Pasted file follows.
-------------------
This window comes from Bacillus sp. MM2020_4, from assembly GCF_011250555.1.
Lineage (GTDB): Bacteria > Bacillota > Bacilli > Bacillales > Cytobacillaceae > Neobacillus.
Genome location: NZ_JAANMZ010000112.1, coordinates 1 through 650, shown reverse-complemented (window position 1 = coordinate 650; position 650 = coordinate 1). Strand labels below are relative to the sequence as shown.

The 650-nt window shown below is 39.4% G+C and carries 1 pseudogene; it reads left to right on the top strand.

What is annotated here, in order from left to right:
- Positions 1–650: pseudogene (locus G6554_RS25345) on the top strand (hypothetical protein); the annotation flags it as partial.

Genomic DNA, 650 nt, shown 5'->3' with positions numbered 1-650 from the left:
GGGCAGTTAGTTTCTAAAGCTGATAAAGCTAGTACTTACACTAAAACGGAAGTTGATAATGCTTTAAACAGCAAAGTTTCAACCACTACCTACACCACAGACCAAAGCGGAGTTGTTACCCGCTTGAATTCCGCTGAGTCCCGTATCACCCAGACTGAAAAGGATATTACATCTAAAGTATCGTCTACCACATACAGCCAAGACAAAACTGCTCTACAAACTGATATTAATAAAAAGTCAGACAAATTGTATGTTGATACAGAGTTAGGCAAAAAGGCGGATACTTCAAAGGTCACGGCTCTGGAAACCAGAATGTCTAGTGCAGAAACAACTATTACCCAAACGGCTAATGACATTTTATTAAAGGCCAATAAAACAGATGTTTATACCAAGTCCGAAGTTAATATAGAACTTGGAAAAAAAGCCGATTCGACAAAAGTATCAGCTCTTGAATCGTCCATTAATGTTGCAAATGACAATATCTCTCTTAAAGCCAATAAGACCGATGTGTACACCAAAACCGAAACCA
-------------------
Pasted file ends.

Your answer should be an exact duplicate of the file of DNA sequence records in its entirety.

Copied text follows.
This window comes from Bacillus sp. MM2020_4, from assembly GCF_011250555.1.
Lineage (GTDB): Bacteria > Bacillota > Bacilli > Bacillales > Cytobacillaceae > Neobacillus.
Genome location: NZ_JAANMZ010000112.1, coordinates 1 through 650, shown reverse-complemented (window position 1 = coordinate 650; position 650 = coordinate 1). Strand labels below are relative to the sequence as shown.

The 650-nt window shown below is 39.4% G+C and carries 1 pseudogene; it reads left to right on the top strand.

What is annotated here, in order from left to right:
- Positions 1–650: pseudogene (locus G6554_RS25345) on the top strand (hypothetical protein); the annotation flags it as partial.

Genomic DNA, 650 nt, shown 5'->3' with positions numbered 1-650 from the left:
GGGCAGTTAGTTTCTAAAGCTGATAAAGCTAGTACTTACACTAAAACGGAAGTTGATAATGCTTTAAACAGCAAAGTTTCAACCACTACCTACACCACAGACCAAAGCGGAGTTGTTACCCGCTTGAATTCCGCTGAGTCCCGTATCACCCAGACTGAAAAGGATATTACATCTAAAGTATCGTCTACCACATACAGCCAAGACAAAACTGCTCTACAAACTGATATTAATAAAAAGTCAGACAAATTGTATGTTGATACAGAGTTAGGCAAAAAGGCGGATACTTCAAAGGTCACGGCTCTGGAAACCAGAATGTCTAGTGCAGAAACAACTATTACCCAAACGGCTAATGACATTTTATTAAAGGCCAATAAAACAGATGTTTATACCAAGTCCGAAGTTAATATAGAACTTGGAAAAAAAGCCGATTCGACAAAAGTATCAGCTCTTGAATCGTCCATTAATGTTGCAAATGACAATATCTCTCTTAAAGCCAATAAGACCGATGTGTACACCAAAACCGAAACCA